Twitter rolled out a new feature on June 17 that takes tweeting to another level. The platform has added audio to tweets, so users who are tired of typing can just record their message instead.
The ability to record audio snippets and attach them to tweets is currently only available on iOS devices, but only for “a limited group of people” while this feature is still being tested. Once polished, it will be made available to everyone in the coming weeks.
“[Starting] today, we’re testing a new feature that will add a more human touch to the way we use Twitter – your very own voice,” said Twitter’s Maya Patterson and Rémy Bourgoin in a blog post.
After all, 280 characters are sometimes not enough “and some conversational nuances are lost in translation.” Each tweet only records up to 140 seconds of audio.
However, Twitter users can keep talking and a new voice tweet automatically starts if they reach the time limit, creating a tweet thread. “There’s a lot that can be left unsaid or uninterpreted using text, so we hope voice Tweeting will create a more human experience for listeners and storytellers alike,” the blog post said.
According to the Twitter help page, audio can only be sent on original tweets, not in replies or retweets. Also, the user’s profile picture is always attached when tweeting an audio clip.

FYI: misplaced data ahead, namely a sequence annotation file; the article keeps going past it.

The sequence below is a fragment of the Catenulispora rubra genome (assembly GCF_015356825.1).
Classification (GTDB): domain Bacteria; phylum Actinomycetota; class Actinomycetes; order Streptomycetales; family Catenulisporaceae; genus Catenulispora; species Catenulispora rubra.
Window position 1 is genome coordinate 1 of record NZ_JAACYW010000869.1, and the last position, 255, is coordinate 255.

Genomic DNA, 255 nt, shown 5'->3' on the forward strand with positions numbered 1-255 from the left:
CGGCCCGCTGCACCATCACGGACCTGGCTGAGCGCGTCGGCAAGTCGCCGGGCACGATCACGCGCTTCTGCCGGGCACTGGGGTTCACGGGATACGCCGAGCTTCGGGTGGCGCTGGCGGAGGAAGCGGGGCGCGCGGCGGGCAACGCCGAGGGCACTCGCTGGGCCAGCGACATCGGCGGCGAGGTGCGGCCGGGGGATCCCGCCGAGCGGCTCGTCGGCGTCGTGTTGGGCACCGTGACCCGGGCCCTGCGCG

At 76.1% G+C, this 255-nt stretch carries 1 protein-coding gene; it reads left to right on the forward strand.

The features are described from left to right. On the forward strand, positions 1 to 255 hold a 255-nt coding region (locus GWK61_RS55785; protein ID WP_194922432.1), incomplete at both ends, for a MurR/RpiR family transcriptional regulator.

“Your current profile photo will be added as a static image on your audio attachment and will not refresh if you update your profile photo,” Twitter wrote in the help page.
A new waveform icon can be seen beside the camera icon. Tap on the icon when composing a tweet, and then select the red record button that appears at the bottom of the screen to start recording.
Users just need to the hit play button to listen to audio tweets. A dock will appear near the bottom of the app on iOS devices which lets users listen to audio tweets while scrolling through their timeline. These audio messages will continue to play in the background even if users switch to another app.
How to record a voice tweet
Meanwhile, audio tweets could pose new moderation challenges for Twitter, so it is important to remember how to access it. Twitter users who are deaf and hearing-impaired are worried they won’t be able to access this feature.
Twitter user Alyssa Klein urged people to write a caption if they will use the voice tweet since captioning is still not available.
When asked how it will make be easier for deaf or hearing-impaired people can access audio tweets, a Twitter spokesperson told The Verge in an email that “this is an early test of audio for us and we’re still exploring the best ways to meet the needs of people with different abilities.”
Perhaps once it rolls out in public then these issues have been resolved. “We can’t wait to see how people will use this to make their voices heard and add to the public conversation,” Patterson and Bourgoin wrote.